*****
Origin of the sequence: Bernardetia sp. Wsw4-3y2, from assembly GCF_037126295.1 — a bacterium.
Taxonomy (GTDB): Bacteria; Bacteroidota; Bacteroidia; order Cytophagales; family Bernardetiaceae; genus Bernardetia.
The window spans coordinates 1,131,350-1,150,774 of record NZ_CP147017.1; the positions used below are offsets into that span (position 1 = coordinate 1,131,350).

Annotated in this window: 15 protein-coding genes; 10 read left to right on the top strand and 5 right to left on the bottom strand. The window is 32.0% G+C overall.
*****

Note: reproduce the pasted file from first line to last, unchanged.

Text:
Origin of the sequence: Bernardetia sp. Wsw4-3y2, from assembly GCF_037126295.1 — a bacterium.
Taxonomy (GTDB): Bacteria; Bacteroidota; Bacteroidia; order Cytophagales; family Bernardetiaceae; genus Bernardetia.
The window spans coordinates 1,131,350-1,150,774 of record NZ_CP147017.1; the positions used below are offsets into that span (position 1 = coordinate 1,131,350).

Annotated in this window: 15 protein-coding genes; 10 read left to right on the top strand and 5 right to left on the bottom strand. The window is 32.0% G+C overall.